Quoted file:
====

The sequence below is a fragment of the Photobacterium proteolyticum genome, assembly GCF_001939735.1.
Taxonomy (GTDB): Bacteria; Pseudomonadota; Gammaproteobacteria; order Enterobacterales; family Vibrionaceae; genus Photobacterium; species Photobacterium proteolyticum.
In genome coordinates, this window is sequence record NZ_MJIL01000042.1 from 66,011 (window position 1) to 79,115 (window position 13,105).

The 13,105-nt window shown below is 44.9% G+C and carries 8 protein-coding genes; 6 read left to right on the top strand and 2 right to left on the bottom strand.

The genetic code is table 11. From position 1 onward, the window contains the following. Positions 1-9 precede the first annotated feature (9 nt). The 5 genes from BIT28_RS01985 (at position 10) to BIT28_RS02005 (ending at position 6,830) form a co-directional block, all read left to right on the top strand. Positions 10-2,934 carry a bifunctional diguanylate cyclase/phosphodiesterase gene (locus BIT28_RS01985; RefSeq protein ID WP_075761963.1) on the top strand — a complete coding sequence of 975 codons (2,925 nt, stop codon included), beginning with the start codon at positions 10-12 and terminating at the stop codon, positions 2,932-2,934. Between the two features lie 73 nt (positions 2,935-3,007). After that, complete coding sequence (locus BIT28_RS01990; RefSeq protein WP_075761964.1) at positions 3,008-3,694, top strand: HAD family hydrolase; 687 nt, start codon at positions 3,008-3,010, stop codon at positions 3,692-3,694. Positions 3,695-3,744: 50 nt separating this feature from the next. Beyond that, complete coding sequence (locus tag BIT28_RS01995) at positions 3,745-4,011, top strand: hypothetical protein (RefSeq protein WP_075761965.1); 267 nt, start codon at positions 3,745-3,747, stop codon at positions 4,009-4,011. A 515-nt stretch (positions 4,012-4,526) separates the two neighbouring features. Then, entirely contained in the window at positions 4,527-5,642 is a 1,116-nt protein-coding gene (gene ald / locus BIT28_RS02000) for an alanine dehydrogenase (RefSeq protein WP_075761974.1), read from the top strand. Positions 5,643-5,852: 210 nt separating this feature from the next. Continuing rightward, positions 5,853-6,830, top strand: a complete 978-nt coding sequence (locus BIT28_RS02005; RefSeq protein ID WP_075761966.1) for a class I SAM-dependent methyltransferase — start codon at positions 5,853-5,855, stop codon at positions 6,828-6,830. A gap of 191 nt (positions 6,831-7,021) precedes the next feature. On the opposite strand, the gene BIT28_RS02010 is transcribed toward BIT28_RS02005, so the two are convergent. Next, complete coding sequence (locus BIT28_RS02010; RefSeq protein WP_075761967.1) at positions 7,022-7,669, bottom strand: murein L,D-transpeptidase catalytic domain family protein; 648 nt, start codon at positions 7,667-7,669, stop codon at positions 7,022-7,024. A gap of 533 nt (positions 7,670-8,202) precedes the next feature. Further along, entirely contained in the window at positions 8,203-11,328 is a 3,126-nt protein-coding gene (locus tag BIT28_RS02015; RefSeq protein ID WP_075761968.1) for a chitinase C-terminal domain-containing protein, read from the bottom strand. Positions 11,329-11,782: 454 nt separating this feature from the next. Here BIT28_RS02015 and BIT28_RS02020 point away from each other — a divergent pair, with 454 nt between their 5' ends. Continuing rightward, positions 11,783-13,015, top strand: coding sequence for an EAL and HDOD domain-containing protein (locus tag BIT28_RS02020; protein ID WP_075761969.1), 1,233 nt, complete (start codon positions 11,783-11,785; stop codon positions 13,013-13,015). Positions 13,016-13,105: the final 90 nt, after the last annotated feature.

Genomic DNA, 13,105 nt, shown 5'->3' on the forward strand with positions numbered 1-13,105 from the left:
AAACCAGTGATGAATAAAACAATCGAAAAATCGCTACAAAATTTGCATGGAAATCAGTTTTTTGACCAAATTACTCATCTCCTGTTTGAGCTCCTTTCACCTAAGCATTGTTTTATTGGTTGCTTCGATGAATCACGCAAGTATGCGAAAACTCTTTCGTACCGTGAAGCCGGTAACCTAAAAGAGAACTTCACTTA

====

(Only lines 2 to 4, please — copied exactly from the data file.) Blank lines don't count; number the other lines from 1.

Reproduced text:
Taxonomy (GTDB): Bacteria; Pseudomonadota; Gammaproteobacteria; order Enterobacterales; family Vibrionaceae; genus Photobacterium; species Photobacterium proteolyticum.
In genome coordinates, this window is sequence record NZ_MJIL01000042.1 from 66,011 (window position 1) to 79,115 (window position 13,105).

The 13,105-nt window shown below is 44.9% G+C and carries 8 protein-coding genes; 6 read left to right on the top strand and 2 right to left on the bottom strand.